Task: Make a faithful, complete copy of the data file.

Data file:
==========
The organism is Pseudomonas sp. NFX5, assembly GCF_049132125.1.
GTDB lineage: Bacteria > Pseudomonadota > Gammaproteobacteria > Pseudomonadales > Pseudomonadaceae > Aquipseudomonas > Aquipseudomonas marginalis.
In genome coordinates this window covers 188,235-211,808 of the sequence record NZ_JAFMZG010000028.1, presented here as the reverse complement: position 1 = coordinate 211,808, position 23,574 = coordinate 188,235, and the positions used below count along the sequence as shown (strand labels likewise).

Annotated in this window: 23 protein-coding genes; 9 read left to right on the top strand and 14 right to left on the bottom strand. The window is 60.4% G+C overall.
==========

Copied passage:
The organism is Pseudomonas sp. NFX5, assembly GCF_049132125.1.
GTDB lineage: Bacteria > Pseudomonadota > Gammaproteobacteria > Pseudomonadales > Pseudomonadaceae > Aquipseudomonas > Aquipseudomonas marginalis.
In genome coordinates this window covers 188,235-211,808 of the sequence record NZ_JAFMZG010000028.1, presented here as the reverse complement: position 1 = coordinate 211,808, position 23,574 = coordinate 188,235, and the positions used below count along the sequence as shown (strand labels likewise).

Annotated in this window: 23 protein-coding genes; 9 read left to right on the top strand and 14 right to left on the bottom strand. The window is 60.4% G+C overall.